When it comes to doing things around the house, or rather, doing things right around the house, who better to turn to then your mom or grandma? These are the women that have been through it all, so they know exactly what to do and how to do it. You can't put a price on their knowledge. So when I saw the book How to Sew a Button by Erin Bried I quickly started perusing through it. The author, who is a senior staff writer at Self Magazine, has collected a wide variety of tips and tricks for everything from how to unclog a toilet to how to make a pie. I of course immediately went to the chapter on entertaining. With Memorial Day weekend upon us, I decided I would give the classic martini another try. A few years ago I was at Maria's Italian Kitchen in Pasadena waiting for our table at Kabuki, which is next door. I chose to order a classic martini, having seen this stylish drink in movies and TV shows galore. I mean the people that order and drink this cocktail always look so debonnaire and wordly. Hello? James Bond. If so many people swear by this drink, it must be good right? Well for me, quite frankly, it was disgusting. It tasted like rubbing alcohol! I was pretty appalled. I managed to finish about half of it, but only with really small sips. That experience completely turned me off to that cocktail. I do admit I usually prefer much sweeter drinks, but I'll try almost anything once, and now I guess twice. I would like to think that the bartender just didn't know how to mix a good martini. So with that I'm going to give the martini another try. Bried includes ten grandmothers in her book who offer up their hard-earned wisdom. In the chapter on entertaining she covers how to make your own beer, your own dandelion wine and of course how to mix the perfect cocktail. For this martini she uses 2 ounces of gin, 1 ounce of dry vermouth, a dash of orange bitters, and a lemon twist at the end. Of course I shook and did not stir. The result? A potent, aromatic, and refreshing drink. I can't say that I loved it, because even though it wasn't like gulping down a mouthful of rubbing alcohol, it wasn't exactly what I'm used to drinking. I like my drinks sweet. Not sickly sweet, but still with a sweet edge, and this drink is just too intense and sharp for my taste buds. I could detect the layers of flavors within the gin and the orange bitters, but I just needed more sweetness. I do have to say that it packs a punch - not a sissy drink by any means. At the very least I'm ready to watch one of my favorite shows on the big screen again tomorrow, and I won't be wondering how those martinis taste for Samantha, Carrie, Charlotte, and Miranda.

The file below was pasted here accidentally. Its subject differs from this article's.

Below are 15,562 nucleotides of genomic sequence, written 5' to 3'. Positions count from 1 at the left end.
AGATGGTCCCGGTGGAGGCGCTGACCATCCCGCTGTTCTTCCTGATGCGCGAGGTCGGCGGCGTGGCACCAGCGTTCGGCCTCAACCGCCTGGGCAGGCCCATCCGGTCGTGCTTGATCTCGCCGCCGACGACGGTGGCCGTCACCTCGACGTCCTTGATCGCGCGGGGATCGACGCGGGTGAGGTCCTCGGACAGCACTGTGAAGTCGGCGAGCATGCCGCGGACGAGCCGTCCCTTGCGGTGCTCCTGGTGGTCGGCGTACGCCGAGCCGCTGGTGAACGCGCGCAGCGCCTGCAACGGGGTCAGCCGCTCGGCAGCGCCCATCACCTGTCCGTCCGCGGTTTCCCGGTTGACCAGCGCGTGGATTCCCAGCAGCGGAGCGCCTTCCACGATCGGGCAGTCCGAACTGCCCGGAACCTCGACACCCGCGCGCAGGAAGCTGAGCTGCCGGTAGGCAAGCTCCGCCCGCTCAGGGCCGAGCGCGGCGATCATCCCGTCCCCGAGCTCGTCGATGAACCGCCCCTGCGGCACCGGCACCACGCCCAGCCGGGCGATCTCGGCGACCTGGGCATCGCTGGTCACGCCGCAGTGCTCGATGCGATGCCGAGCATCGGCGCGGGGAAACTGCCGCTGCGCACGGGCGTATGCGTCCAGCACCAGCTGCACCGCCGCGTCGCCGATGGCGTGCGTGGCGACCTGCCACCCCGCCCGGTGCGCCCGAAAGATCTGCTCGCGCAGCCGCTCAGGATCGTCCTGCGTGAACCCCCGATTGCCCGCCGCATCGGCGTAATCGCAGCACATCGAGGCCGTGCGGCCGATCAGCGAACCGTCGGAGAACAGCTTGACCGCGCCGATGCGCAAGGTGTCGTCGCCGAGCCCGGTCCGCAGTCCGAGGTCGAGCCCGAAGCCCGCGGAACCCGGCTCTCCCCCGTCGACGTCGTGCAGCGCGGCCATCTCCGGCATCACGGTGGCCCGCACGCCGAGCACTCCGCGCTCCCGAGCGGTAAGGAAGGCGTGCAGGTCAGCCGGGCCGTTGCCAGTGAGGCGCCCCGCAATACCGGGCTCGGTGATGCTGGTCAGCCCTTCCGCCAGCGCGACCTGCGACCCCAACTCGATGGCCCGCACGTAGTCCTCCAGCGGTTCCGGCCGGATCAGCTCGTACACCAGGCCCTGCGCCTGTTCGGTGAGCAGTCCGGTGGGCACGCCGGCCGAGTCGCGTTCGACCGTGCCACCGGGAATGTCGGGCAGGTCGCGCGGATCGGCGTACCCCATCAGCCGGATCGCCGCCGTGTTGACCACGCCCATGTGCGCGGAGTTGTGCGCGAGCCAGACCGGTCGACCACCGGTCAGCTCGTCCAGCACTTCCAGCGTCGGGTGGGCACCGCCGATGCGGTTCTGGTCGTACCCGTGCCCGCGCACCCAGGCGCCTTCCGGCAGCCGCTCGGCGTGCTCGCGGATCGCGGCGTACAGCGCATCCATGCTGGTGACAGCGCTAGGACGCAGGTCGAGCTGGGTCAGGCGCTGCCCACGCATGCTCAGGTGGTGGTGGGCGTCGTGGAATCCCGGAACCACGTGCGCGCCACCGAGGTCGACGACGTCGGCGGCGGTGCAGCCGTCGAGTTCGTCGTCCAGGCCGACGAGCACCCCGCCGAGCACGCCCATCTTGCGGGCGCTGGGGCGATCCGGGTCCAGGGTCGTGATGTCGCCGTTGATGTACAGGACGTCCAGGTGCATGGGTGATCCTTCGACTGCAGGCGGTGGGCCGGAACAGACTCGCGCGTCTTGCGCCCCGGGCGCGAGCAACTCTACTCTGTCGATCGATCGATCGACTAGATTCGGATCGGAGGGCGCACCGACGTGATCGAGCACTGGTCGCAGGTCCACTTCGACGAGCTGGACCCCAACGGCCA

My Classic Martini
From what I've read, this is a classic martini (and by the way there is an endless amount written about the martini, all the different versions, the "rhythm" that should be employed when shaking, the garnishes, the origin of the name, the ratios of gin to vermouth, vodka vs. gin, etc, etc, etc....). There is also a dirty martini, that uses olive juice and olives, but I will definitely have to try that one from a professional. I'll just make sure to get reviews first.
A librarian's musings on things mostly from the past: elements of yesterday that fascinate me and some book reviews to boot.
I’m just a girl who simply adores the past. I peruse yard sales, flea markets, secondhand stores and estate sales for treasures to stock up my little vintage shop: la biblioteca, and I have my own personal collections of vintage purses and vintage typewriters. However, I don’t dress up like a 1940’s pin up girl (props to you if you do) and I don’t own a vintage car (yet). Read on for my vintage, nostalgic, book nerd obsessions.
I really enjoyed everything about How to Save a Life. The story is told from the perspective of Jill, a senior in high school who has lost her father and Mandy, a pregnant 18-year old who is fleeing from her old life. On an impulse, but w...